Basically nothing would change, but in essence everything would. For once voters in PEI’s second largest urban centre would be sending a strong message to the two major parties, responsible for such of what’s gone wrong with PEI’s economy and its environment. Want to protect our precious groundwater supplies? Then why vote PC or Liberal when they have a long history of climbing into bed with Big Agriculture. Want to stop a distressing run of fish kills this summer? Voting Green or NDP won’t change policy overnight but it could mark the end of the beginning, as Winston Churchill once said.
Really, when you think about it, what’s to lose by voting for someone not carrying the blue or red colors? If you don’t like the alternative candidate, you only have three years to put up with them before the next election. Consider it a test run. Worried the major parties will “punish” Summerside-Wilmot voters for their impertinence? That isn’t gonna happen. Instead, you can bet lots of midnight oil will be burned in Grit and Tory offices trying to come up with policies, programs and cash to bring Summerside-Wilmot back into the establishment fold. Nothing to lose there.
Of course, voters could always do what their mommies and daddies, and grandpas and grandmas and great uncles and great aunts did, including the ones who voted for the Liberal/PC candidate in the early 1900s because they got a bottle of rum for their vote, or a cottage road paved.  But, again, how are they letting the family honour down by voting for an alternative candidate in a by-election?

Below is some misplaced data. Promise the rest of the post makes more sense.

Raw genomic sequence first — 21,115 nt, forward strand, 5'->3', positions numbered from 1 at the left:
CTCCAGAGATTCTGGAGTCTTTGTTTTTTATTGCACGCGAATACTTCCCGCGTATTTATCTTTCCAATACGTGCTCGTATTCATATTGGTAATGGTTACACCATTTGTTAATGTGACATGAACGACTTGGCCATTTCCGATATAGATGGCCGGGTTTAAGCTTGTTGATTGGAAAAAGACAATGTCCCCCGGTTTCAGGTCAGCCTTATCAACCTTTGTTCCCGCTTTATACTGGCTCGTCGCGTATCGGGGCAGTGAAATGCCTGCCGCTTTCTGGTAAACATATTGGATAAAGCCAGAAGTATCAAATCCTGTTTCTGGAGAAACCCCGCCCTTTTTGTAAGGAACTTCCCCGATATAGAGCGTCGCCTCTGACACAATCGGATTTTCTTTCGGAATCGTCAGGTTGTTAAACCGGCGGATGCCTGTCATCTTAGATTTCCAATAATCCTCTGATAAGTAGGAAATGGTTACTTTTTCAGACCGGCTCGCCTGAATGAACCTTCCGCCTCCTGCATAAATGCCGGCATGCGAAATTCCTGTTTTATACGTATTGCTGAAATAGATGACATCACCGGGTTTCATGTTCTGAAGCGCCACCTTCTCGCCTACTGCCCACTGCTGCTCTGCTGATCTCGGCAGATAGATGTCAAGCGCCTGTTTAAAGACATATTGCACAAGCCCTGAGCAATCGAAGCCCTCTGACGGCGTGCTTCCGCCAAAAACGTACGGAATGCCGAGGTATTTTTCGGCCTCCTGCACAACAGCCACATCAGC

This isn’t Brexit. The world isn’t going to end tomorrow. It’s one seat in 27 and a chance to begin charting a new course. Do it for the rest of us who wish we could.

Two newspapers, same editorial – what’s going on?

DSC_0001By Jim Brown

It was very unsettling to see  an identical editorial in the Tuesday, Aug 23 edition of the  Charlottetown Guardian and Summerside Journal Pioneer newspapers. I would hope this is only a one-off and not a sign of an irreversible consolidation of the two papers, owned by the same company. But I have to say I worked at the Journal Pioneer as a reporter-photographer for the better part of eight years and have been a loyal reader since leaving (close to seven years) and I can’t remember seeing this sort of thing before. Neither can another reporter with more than two decades combined experience at the Journal and the Guardian. Both newspapers have at least hundred years of history on the Island, and it would be a shame to see the papers lose what’s left of their distinctiveness. What is a newspaper, after all, without its own editorial voice?